CAMPERDOWN, Australia — Researchers say you don’t need to spend countless hours at the gym to keep your blood sugar in check. Gardening, dancing, and brisk walking can reduce the risk of diabetes by up to 75 percent, a new study suggests.
Participants who engaged in over an hour of moderate to vigorous daily exercise were 74 percent less likely to develop diabetes than those leading sedentary lifestyles. Notably, this correlation was true even for individuals genetically predisposed to the disease. In fact, their risk decreased even more than that of low genetic risk individuals who were inactive. Simply put, physical activity can overcome the disease-causing genes you inherit from your parents.
“We are unable to control our genetic risk and family history, but this finding provides promising and positive news that through an active lifestyle, one can ‘fight off’ much of the excessive risk for Type 2 diabetes,” says Associate Professor Melody Ding from the University of Sydney, the study’s senior author, in a media release.
The Australian research team studied 59,325 adults from the UK Biobank, a database containing comprehensive information about the genes and health of approximately half a million British residents. Participants wore wrist accelerometers at the study’s outset, with follow-ups conducted over a period of up to seven years.
This study is the first to demonstrate that the genetic risk of Type 2 diabetes, which is often associated with unhealthy lifestyles, can be offset by regular exercise. Moderate-intensity physical activities, such as brisk walking and general gardening, cause light sweating and slightly increased breath rate, explains Prof. Ding. On the other hand, vigorous-intensity physical activities like running, aerobic dancing, cycling uphill or at a fast pace, and heavy gardening such as digging, lead to heavier breathing.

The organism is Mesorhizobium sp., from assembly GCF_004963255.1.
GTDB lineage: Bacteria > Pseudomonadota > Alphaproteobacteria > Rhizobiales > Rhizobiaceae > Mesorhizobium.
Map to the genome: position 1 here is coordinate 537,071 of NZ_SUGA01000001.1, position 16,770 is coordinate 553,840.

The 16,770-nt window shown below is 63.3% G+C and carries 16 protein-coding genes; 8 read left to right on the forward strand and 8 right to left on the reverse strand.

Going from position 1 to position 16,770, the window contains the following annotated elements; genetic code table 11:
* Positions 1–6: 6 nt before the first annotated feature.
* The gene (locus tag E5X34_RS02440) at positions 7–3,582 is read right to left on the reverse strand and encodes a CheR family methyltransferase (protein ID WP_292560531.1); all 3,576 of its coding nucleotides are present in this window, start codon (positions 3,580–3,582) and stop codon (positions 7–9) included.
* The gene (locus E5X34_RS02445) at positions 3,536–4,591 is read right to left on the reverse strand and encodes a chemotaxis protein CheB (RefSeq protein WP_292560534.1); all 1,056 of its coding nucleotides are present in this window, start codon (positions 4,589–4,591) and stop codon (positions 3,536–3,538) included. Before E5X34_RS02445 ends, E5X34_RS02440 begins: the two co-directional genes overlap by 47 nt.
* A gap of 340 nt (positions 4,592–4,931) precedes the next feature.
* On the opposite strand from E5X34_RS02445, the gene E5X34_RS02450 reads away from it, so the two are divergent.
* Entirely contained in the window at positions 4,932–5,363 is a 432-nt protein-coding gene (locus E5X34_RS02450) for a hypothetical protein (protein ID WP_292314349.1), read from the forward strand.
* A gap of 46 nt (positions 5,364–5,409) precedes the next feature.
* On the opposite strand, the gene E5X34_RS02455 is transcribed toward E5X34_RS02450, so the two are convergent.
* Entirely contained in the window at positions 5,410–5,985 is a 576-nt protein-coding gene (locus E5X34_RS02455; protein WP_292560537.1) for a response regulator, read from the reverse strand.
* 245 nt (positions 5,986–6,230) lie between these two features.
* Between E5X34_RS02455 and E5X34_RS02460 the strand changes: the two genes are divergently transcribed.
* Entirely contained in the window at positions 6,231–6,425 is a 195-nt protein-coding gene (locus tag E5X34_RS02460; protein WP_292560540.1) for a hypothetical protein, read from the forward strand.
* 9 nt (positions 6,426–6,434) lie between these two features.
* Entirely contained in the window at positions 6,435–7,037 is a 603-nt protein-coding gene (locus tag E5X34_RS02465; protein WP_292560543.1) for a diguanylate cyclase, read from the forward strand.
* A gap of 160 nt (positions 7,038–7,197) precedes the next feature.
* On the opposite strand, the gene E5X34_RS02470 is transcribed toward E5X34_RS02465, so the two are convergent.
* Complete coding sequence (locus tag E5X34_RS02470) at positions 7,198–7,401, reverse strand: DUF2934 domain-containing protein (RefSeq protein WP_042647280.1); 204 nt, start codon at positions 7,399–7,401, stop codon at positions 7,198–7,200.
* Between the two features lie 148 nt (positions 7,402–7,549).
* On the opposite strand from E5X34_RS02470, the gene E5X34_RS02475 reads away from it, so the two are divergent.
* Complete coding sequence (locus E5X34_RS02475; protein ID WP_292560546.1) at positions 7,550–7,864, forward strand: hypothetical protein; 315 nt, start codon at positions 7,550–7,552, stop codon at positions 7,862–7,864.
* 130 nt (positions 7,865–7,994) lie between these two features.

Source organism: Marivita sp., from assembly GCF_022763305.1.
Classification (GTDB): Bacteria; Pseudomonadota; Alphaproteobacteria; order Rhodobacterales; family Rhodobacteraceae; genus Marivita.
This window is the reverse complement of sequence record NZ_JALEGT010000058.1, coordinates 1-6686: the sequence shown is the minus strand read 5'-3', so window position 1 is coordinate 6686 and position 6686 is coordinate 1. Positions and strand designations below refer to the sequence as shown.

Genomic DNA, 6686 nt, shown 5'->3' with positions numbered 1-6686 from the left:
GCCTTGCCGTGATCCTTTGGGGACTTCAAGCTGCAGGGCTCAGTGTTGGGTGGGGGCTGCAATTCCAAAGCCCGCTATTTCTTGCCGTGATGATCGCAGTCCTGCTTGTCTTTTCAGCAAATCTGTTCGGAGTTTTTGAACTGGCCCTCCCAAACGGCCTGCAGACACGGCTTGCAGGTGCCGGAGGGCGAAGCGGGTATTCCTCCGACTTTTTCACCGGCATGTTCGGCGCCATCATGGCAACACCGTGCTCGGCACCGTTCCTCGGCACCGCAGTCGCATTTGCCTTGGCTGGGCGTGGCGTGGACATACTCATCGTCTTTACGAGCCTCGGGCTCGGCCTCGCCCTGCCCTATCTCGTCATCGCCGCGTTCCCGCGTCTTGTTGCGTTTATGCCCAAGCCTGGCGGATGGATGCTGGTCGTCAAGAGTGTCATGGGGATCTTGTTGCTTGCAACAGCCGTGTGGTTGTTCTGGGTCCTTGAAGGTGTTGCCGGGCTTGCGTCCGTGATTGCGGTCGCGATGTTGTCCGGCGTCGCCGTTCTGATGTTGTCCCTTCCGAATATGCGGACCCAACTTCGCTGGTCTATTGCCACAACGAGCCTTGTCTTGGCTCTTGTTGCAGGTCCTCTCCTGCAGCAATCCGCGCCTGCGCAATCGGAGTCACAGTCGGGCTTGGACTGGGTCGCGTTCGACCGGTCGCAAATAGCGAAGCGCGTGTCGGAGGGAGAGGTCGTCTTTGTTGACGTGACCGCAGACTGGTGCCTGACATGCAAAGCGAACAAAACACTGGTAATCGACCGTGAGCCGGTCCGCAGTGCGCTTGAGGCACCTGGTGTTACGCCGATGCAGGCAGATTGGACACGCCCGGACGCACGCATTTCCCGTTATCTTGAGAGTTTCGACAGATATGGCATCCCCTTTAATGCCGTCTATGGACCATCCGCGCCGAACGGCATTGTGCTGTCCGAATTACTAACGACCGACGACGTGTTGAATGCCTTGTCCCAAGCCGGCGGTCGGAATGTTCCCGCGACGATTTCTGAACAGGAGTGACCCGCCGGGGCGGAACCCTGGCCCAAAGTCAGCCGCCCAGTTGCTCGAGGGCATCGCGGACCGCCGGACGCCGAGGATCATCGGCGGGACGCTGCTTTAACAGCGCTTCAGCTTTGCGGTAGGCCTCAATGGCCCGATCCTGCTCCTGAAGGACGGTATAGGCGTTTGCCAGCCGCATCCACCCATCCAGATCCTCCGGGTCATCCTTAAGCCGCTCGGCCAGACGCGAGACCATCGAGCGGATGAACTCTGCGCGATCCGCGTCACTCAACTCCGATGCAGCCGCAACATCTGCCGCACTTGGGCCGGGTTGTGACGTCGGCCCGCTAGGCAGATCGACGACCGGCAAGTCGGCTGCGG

With obesity contributing significantly to the prevalence of diabetes – now among the top 10 killers globally – over 37 million people in the United States are affected by the disease, 90 percent of whom have Type 2 diabetes.
Ding, whose father was recently diagnosed with diabetes in his sixties, expressed personal interest in the results.
“My dad’s side of the family has a history of Type 2 diabetes, so the result of the study is extremely heartening for my family and myself. As an already active person, I now have extra motivation to keep this active lifestyle,” says Associate Professor Ding.
“Our hope is that this study will inform public health and clinical guidelines so that it can help chronic disease prevention for health professionals, organizations and the public.”
The researchers hope their study will inform public health and clinical guidelines to aid health professionals, organizations, and the public in chronic disease prevention. They emphasize that promoting higher levels of physical activity is crucial in diabetes prevention strategies.
Currently, diabetes affects the lives of an estimated 537 million adults worldwide. The study established that individuals with a high genetic risk score were 2.4 times more likely to develop the disease.
“I am so delighted to share our research results with a broad audience to let people know that physical activity is health-enhancing, especially for people with high genetic risk. If you have a family history of Type 2 diabetes, or even if you don’t, today is the day to start being physically active,” says PhD candidate Mengyun (Susan) Luo, who led the study.
The study is published in the British Journal of Sports Medicine.
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South West News Service writer Mark Waghorn contributed to this report.